I don't often say this, but this is a novel has a plot with real originality, although that is obviously only based on my own mix of 'have read'. Yes, even with the millions of English language books pouring out of a million authors liberated from the stranglehold of the old literary mafia, I feel that Dahl has delivered some brand new plot details. She delivers a fresh feeling story backed by an interestingly individualistic and totally weird look at the psychology of survival and its darkest reflections.
This is a well written first person narrative that manages to take science fiction video game scenarios on-board and make them momentarily believable. For me, Dahl actually manages the art of suspending plausibility. I was particularly drawn in by her alien environment, which was painted with such broad and yet convincing brush strokes.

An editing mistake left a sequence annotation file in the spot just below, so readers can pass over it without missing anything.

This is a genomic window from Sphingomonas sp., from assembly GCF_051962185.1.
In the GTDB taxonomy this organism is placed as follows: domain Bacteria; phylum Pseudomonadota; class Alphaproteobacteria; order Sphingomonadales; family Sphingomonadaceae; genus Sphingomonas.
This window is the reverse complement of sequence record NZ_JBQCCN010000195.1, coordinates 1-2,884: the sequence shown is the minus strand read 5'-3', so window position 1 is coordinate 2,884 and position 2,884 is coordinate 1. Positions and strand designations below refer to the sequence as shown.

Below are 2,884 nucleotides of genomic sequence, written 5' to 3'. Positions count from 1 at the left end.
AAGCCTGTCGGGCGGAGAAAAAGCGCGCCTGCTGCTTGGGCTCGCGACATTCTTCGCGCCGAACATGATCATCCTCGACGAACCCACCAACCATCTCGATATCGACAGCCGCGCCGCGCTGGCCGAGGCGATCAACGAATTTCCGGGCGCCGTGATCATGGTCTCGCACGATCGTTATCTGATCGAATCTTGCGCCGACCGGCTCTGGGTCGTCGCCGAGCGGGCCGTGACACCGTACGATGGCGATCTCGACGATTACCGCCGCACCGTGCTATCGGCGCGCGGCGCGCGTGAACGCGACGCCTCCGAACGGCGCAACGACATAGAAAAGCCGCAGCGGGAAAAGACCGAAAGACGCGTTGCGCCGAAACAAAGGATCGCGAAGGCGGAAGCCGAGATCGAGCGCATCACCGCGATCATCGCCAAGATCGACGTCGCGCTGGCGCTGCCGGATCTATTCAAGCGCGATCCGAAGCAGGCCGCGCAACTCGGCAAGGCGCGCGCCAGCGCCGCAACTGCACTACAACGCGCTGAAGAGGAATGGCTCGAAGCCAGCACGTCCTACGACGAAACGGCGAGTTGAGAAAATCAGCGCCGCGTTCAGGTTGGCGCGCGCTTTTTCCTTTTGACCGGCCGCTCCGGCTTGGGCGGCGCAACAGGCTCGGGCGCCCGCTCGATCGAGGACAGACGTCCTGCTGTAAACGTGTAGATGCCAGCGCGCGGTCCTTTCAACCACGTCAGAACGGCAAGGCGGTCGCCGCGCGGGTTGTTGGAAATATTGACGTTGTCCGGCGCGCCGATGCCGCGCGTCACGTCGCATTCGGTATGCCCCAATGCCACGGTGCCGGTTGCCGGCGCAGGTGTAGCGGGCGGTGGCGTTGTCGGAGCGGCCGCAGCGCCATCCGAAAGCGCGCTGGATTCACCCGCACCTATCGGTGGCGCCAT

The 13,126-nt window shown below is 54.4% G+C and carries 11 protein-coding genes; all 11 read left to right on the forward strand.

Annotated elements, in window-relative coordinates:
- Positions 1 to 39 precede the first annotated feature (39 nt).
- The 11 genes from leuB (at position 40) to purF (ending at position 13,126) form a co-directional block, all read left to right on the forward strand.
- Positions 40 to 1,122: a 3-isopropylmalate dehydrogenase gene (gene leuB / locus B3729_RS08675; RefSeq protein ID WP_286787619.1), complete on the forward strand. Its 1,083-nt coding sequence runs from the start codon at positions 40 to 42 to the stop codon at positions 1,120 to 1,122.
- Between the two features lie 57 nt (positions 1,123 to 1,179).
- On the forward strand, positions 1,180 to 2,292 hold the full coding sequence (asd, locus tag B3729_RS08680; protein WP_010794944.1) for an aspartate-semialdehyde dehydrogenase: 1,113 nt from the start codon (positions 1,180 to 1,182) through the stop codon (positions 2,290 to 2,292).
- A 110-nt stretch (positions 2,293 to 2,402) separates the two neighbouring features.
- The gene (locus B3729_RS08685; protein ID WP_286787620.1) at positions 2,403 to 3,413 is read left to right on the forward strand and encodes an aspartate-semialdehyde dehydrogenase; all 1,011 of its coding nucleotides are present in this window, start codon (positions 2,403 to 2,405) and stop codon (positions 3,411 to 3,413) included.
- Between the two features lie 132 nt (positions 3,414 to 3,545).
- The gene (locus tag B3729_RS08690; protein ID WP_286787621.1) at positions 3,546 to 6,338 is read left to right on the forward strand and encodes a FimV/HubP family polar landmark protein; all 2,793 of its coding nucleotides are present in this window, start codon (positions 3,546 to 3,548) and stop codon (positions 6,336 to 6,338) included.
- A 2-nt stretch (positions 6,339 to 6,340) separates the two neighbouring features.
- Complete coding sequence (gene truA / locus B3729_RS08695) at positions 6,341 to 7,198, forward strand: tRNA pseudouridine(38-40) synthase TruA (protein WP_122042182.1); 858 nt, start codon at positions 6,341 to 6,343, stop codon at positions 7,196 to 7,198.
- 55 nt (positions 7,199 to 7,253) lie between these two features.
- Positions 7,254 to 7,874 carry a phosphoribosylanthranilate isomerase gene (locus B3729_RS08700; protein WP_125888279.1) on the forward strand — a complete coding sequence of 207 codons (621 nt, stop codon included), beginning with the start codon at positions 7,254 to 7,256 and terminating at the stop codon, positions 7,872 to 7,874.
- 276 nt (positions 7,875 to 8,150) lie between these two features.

The last chapters perhaps lost its way a little as the main characters 'died' a little too often, but the hanging punchline is brilliantly held, leaving one to fully imagine the end without it ever being actually delivered. This is science fiction delivered in the very gory way central to a lot of our video game influenced age, but with all sorts of throwbacks to the speculative thinking of for example, TV science fiction writer Terry Nation, or the classic contemporary freshness in the plots of Mary Shelley and Wyndham. Clearly Dahl is highly influenced by a host of previous writers and the directions of modern science, as we all are, but there is also just a glimpse of a genuinely new idea or two. Well, that is my view. I'm sure that some will argue that I simply haven't read enough, that everything can be found elsewhere. But if any human is capable of truly original thought then Dahl would be amongst my nominees.
I didn't like this book, as it contains far too much gratuitous violence for me; but as one of the flood of liberated writers struggling to add something new, I certainly appreciate what Dahl has delivered. I haven't the least doubt about giving the book all five of those ridiculously vacuous stars.